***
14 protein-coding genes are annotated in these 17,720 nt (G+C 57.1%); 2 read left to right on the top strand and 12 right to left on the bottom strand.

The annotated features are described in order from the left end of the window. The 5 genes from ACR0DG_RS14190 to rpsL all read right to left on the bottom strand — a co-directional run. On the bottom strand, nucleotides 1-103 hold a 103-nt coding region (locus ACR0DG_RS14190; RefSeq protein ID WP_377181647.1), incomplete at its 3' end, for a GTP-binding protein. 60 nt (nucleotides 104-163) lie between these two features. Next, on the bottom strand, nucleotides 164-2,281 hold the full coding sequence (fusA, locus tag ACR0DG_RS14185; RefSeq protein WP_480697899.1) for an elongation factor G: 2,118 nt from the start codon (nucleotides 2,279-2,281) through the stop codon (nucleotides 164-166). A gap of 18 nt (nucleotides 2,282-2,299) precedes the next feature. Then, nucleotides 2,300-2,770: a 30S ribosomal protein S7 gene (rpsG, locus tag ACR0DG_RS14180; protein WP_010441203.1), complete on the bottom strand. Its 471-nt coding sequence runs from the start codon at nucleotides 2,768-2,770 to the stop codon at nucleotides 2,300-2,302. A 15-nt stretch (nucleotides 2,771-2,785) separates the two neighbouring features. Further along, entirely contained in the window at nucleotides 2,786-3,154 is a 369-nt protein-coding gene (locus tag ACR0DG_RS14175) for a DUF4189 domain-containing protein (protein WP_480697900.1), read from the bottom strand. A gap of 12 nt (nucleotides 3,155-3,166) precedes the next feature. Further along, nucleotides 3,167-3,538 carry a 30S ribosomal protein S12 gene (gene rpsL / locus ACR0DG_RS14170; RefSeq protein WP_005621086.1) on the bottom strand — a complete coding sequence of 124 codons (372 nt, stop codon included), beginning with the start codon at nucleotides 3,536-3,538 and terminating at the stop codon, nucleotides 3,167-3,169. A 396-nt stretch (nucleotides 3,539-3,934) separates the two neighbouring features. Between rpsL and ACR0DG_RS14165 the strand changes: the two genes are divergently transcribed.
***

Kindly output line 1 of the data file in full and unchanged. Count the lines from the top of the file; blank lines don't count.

14 protein-coding genes are annotated in these 17,720 nt (G+C 57.1%); 2 read left to right on the top strand and 12 right to left on the bottom strand.